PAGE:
By Chrissie Long, Staff Writer
The heads of state of Colombia and Norway spoke at the Harvard Kennedy School on Wednesday night. Both came to Cambridge following the 61st proceedings of the General Assembly of the United Nations last week in New York.
For Colombian President Juan Manuel Santos Calderón, it was a bit of a homecoming. Santos graduated from the Kennedy School’s mid-career master in public administration program in 1981, and returned to Harvard as a Nieman Fellow in 1988.
Pointing to the risers above the forum, he said, “What I learned here, I’ve been applying throughout my life.”
Though Norway Prime Minister Jens Stoltenberghad never spent time at Harvard, he admitted to being an aspiring academic who “got stuck” in politics for 22 years.
Both heads of state – while facing different challenges in their home countries –described how they used their experience as finance ministers to exercise fiscal restraint and move their country toward greater sustainability.
For Santos, it meant eliminating tax breaks for the wealthy and improving tax collection while simultaneously investing in education and infrastructure.
Santos said his greatest challenge has been ending Colombia’s 50-year war with guerrillas – a struggle he has tackled through peace negotiations rather than force.
Though he admits that “it’s much easier to wage war than to try to win peace,” Santos said he is optimistic that successful negotiations will “liberate the real potential” of Colombia.
Laura Cepeda, a student in the Harvard Kennedy School’s master of public administration/international development program who is from Colombia, was disappointed that Santos “almost sole[ly]” focused on “showcasing” the policies of his government.
“While he did address some of Colombia’s problems—high inequality, violence, largest number of displaced population—he didn’t acknowledge the difficulties his government is having in enforcing laws,” Cepeda said.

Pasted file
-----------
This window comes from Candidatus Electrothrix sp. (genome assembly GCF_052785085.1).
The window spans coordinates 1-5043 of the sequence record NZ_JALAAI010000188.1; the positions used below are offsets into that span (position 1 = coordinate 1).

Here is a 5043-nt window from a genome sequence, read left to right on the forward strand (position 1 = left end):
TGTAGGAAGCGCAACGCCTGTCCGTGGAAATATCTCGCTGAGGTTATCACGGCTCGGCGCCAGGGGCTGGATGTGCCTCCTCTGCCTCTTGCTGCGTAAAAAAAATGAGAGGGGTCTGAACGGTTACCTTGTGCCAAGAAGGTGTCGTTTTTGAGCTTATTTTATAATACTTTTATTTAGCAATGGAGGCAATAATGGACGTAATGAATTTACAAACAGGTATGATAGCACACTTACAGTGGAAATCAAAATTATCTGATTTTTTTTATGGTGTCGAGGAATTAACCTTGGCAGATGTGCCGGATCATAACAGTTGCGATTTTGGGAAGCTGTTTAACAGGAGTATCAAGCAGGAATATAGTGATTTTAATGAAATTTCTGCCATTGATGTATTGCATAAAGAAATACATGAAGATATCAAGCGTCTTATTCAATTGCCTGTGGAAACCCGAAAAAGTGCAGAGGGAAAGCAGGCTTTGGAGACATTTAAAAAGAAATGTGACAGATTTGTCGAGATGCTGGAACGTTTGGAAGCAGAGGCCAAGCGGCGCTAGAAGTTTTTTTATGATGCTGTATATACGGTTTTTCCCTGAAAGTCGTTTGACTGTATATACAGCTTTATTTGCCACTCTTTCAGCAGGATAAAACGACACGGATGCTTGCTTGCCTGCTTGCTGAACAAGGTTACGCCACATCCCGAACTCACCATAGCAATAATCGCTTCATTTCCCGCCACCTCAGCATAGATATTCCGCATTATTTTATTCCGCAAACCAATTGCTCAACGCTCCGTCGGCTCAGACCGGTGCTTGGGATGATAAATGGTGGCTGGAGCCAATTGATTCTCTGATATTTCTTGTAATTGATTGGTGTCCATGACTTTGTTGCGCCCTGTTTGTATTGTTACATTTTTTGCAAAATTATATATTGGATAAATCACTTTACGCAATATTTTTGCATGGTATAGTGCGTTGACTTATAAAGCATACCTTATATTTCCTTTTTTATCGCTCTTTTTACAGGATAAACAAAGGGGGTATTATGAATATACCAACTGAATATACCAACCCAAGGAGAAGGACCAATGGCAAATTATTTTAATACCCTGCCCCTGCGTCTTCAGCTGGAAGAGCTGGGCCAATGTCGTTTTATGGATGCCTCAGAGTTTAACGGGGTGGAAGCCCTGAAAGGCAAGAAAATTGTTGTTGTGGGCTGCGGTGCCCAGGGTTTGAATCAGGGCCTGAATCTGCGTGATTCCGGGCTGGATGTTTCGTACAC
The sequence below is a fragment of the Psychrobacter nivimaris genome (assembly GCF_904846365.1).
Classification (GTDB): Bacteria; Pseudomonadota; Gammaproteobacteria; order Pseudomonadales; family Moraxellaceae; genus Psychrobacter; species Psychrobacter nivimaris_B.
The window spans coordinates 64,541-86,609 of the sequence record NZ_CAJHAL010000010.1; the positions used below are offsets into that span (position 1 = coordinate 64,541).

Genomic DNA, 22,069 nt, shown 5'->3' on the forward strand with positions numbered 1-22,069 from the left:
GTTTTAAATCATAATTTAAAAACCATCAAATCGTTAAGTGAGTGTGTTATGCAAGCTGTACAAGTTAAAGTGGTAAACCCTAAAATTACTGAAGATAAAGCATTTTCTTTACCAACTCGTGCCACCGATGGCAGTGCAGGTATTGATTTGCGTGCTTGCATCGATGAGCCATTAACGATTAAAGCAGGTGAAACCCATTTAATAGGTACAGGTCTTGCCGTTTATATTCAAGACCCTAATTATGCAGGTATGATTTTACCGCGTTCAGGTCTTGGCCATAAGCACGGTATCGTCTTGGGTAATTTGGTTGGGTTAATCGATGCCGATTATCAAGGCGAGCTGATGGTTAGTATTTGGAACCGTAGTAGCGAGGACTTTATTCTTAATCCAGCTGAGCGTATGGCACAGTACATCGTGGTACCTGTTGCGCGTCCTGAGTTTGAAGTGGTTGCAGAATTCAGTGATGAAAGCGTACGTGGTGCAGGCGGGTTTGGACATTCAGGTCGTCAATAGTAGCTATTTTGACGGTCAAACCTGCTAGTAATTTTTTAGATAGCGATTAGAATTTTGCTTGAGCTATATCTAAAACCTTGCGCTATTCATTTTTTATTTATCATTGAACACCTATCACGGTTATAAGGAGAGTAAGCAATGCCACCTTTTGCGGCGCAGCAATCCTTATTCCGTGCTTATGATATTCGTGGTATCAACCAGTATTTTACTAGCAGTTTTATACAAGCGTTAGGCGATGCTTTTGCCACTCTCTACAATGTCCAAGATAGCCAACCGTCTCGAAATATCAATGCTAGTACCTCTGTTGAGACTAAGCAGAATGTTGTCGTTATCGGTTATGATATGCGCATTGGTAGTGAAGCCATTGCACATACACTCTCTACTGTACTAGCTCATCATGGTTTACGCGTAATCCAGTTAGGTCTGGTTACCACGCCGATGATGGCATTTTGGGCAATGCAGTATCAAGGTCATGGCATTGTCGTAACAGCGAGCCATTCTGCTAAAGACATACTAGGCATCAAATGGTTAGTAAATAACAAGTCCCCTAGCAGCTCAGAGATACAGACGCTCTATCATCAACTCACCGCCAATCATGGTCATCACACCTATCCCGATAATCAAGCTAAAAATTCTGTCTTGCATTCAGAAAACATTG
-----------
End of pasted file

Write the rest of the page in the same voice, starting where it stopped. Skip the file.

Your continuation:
She said that one challenge has been the restoration of land to the population displaced by years of conflict and violence.
“This is a critical issue if we are thinking about a negotiated peace with the guerrillas,” Cepeda noted.
Juan Pablo Remolina, an HKS master in public administration student who is also from Colombia, said he appreciated the discussion on negotiations with FARC because many are anxious about the process.
But he agreed with Cepeda on the desire for greater discourse, explaining, “Selling the country in every situation inhibits us to have more open and hard debates.”
The Case of Norway: Avoiding the Oil Curse
While Santos emphasized the need to increase tax revenue to improve the economy, Prime Minister Stoltenberg said the Norwegian government needed to spend less to achieve economic stability.
Norway also needed to avoid the so-called “Dutch disease,” in which countries with a wealth of natural resources often spend themselves into economic crisis. The term comes from the economic troubles that plagued the Netherlands in the 1960s as a result of the discovery of large national gas deposits in the North Sea.
To avoid a similar fate, Stoltenberg said, Norway’s leaders resolved to save by directing all oil profits to a national fund, which the government could access only to obtain the returns.
“It took political courage,” Stoltenberg said, explaining it was difficult to confront Norwegians and tell them they had to continue paying taxes when their country was sitting on a massive surplus. Nor was it easy to explain losses when the economy (and the fund) took a nosedive in 2008.
Aside from its wealth of oil and gas, Norway’s success can also be attributed to efficiency of government operations and a strong labor force, Stoltenberg said, adding that Norway has some of the highest female participation rates in the labor force in the world.
Measured in economic return, “women are a greater investment in Norway than oil and gas,” Stoltenberg said half-jokingly.
In a question-and-answer session following Stoltenberg’s lecture, several audience members asked how other countries rich in natural resources could achieve similar success to Norway.
Noting that “all countries have different histories and experiences,” Stoltenberg said, “I don’t believe countries can copy one another … [but] they can inspire one another.”
Stoltenberg was pressed by the audience to say more.
“There are definitely lessons to be learned,” he said. “At least one of those lessons is not to spend so much money.”